In probing nanometre-scale regions, thermal fluctuations can be seen readily in the polarization as measured locally by VP(t) (refs 23, 24). The noise can also be used to produce spatiotemporal images of the dynamics23,24. In this approach, VP is repeatedly measured along a one-dimensional spatial line (see Fig. 1). These space-time images of the surface polarization are striking, in that they clearly show the spatio-temporal aspects of glassy dynamics; for example, the correlations seen along the time axis are distinctly longer at the lower temperatures. The autocorrelation function C(t)=〈VP(t)VP(t+t′)〉 should relate to the glassy part of the susceptibility, Δχex(t), and should obey23,24 an FDR of the form:

where ceff is an effective tip capacitance. ceff was calculated from a sphere-plane image charge model of tip capacitance for the experiment to be 6.3±1.8×10−18 F. By plotting Δχex(t) versus C(t), equation (1) was verified for several temperatures near Tg in equilibrium. The slopes of the lines were nearly identical, and required ceff=8.45±1×10−18 F to produce correct temperatures, a reasonable agreement given the simplification of the tip geometry.

Figure 1: Spatio-temporal images of thermal fluctuations measured on a single spatial dimension in equilibrium.
figure 1

The grey scale indicates the sample polarization. a,b, Image recorded at 301.5 K (a), showing long-lasting correlations relative to the image at 305.5 K (b). Inset: Measurement set-up showing an EFM cantilever with a conducting tip, biased with a sinusoidal voltage, above a dielectric polymer sample coated on a conducting electrode.

Four micrometre spatiotemporal images such as those in Fig. 1 were used to determine spatially averaged C(t) and Δχexp(t). The instrumental resolution set by the tip radius, tip height, scan speed and filter settings used produced noise that was spatially correlated over 120 nm. Thus, in these scans, 32 independent regions were measured in parallel, and several images were averaged. For C(t), scans with Vd.c.=constant (near 0) were used. Right and left 2 s/line scans were averaged to give a 0.25 Hz sampling rate. In Fig. 2a, normalized C(t) and Δχex(t) are shown for equilibrium at 303.5 K (Tg). The shapes of the two curves are nearly identical and they are fitted by stretched-exponential or Kohlrausch–Williams–Watts (KWW) functions C(t)=C(0)exp[−(t/τ)β] and , where τ is the alpha-relaxation time and β is a stretching exponent. For equilibrium, identical KWW parameters can be used, in this case β=0.53 and τ=75 s, which confirms the FDR is satisfied. The technique produces a slightly reduced β relative to bulk values25.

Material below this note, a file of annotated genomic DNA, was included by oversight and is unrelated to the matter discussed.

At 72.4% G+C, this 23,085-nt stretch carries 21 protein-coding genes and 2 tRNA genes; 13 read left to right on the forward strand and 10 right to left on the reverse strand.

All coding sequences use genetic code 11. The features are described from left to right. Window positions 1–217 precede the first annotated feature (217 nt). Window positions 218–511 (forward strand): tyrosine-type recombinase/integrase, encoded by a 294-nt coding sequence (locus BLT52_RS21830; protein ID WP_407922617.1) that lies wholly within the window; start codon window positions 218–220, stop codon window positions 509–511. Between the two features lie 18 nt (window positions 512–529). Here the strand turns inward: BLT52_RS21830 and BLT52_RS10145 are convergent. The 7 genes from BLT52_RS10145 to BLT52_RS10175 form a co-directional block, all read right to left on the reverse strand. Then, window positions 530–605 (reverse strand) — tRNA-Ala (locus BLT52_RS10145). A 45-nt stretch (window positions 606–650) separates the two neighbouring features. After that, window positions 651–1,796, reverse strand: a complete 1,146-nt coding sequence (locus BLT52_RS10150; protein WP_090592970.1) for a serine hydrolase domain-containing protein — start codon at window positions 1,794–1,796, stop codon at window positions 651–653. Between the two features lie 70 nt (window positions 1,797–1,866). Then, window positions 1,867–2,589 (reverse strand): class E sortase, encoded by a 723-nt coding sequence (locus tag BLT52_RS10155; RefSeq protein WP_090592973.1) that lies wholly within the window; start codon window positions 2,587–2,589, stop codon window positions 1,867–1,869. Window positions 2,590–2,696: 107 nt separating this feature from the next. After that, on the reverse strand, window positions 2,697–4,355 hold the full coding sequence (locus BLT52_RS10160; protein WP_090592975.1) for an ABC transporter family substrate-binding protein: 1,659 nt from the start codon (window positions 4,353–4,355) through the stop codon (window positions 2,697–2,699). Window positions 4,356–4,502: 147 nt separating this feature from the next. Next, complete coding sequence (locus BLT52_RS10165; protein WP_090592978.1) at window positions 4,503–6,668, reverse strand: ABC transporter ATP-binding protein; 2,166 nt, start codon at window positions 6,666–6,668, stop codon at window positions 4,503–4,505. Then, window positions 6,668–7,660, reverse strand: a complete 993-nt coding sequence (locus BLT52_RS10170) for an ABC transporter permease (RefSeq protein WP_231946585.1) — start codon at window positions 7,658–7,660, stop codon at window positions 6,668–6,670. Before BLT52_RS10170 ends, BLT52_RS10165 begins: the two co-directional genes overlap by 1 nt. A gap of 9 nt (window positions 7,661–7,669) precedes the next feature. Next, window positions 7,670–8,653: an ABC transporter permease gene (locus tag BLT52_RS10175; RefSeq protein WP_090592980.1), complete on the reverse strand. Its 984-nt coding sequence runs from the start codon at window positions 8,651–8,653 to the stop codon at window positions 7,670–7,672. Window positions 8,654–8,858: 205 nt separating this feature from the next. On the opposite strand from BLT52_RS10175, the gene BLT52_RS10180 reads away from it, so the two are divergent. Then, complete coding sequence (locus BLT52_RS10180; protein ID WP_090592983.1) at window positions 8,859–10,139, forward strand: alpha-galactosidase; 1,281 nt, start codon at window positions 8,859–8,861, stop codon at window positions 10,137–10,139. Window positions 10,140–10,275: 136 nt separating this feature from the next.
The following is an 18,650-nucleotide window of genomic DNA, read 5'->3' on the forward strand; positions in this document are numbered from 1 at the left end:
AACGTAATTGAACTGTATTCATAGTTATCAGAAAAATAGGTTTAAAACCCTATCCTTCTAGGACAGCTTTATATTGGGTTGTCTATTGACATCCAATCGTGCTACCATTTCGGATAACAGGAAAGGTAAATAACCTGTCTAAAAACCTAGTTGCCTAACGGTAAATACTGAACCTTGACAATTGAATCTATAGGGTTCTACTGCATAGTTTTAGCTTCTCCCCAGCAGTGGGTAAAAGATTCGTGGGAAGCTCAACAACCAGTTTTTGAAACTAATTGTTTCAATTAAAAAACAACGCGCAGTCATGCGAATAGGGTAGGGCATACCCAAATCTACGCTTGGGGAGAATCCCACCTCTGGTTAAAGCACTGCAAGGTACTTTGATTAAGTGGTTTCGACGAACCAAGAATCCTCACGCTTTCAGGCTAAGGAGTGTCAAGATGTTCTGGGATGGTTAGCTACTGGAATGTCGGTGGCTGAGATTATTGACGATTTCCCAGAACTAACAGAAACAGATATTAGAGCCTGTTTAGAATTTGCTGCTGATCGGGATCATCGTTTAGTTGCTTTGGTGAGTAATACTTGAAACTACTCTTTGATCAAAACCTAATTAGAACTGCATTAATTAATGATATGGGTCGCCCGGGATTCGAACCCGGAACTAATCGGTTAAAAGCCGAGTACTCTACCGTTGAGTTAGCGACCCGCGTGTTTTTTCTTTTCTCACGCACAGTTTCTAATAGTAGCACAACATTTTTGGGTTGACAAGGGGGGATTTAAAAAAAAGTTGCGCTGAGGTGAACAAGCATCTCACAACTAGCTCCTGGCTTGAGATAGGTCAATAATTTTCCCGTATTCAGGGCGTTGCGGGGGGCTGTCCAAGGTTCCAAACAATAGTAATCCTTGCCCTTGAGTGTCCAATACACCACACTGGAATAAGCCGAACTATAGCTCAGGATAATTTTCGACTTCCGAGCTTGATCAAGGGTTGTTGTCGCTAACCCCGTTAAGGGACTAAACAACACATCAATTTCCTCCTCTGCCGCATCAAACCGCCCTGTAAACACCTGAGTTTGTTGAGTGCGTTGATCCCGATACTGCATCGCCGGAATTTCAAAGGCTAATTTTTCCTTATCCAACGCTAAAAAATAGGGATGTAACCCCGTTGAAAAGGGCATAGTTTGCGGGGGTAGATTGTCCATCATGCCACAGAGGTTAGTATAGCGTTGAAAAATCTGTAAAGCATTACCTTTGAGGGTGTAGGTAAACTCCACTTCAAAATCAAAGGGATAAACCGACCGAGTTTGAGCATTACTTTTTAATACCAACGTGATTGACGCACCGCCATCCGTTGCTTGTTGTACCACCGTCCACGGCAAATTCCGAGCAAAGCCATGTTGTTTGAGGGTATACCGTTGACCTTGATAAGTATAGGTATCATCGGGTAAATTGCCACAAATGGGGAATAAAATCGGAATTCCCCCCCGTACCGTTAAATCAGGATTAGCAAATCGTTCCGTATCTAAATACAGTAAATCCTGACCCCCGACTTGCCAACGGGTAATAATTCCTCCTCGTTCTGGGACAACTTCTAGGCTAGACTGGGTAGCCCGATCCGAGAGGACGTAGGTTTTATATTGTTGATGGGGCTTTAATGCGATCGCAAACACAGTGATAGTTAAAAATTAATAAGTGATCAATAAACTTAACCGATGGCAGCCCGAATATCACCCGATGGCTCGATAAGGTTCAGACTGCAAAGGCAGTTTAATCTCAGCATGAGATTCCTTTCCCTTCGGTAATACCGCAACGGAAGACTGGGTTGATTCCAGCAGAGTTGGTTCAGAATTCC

Figure 2: Response and correlation functions.
figure 2

a,b, Normalized local dielectric response (χ) and correlation (C) functions measured in equilibrium (a) and during ageing (b), all with stretched-exponential (KWW) fits. Equilibrium χ and C curves are fitted with identical KWW parameters: τ=75 s and β=0.53. The ageing curves in b require different stretching exponents. For χ,β=0.40±0.04, and for C,β=0.65±0.04, and both require τ=385 s. Inset: Temperature quench profile with Tg indicated as the start of ageing.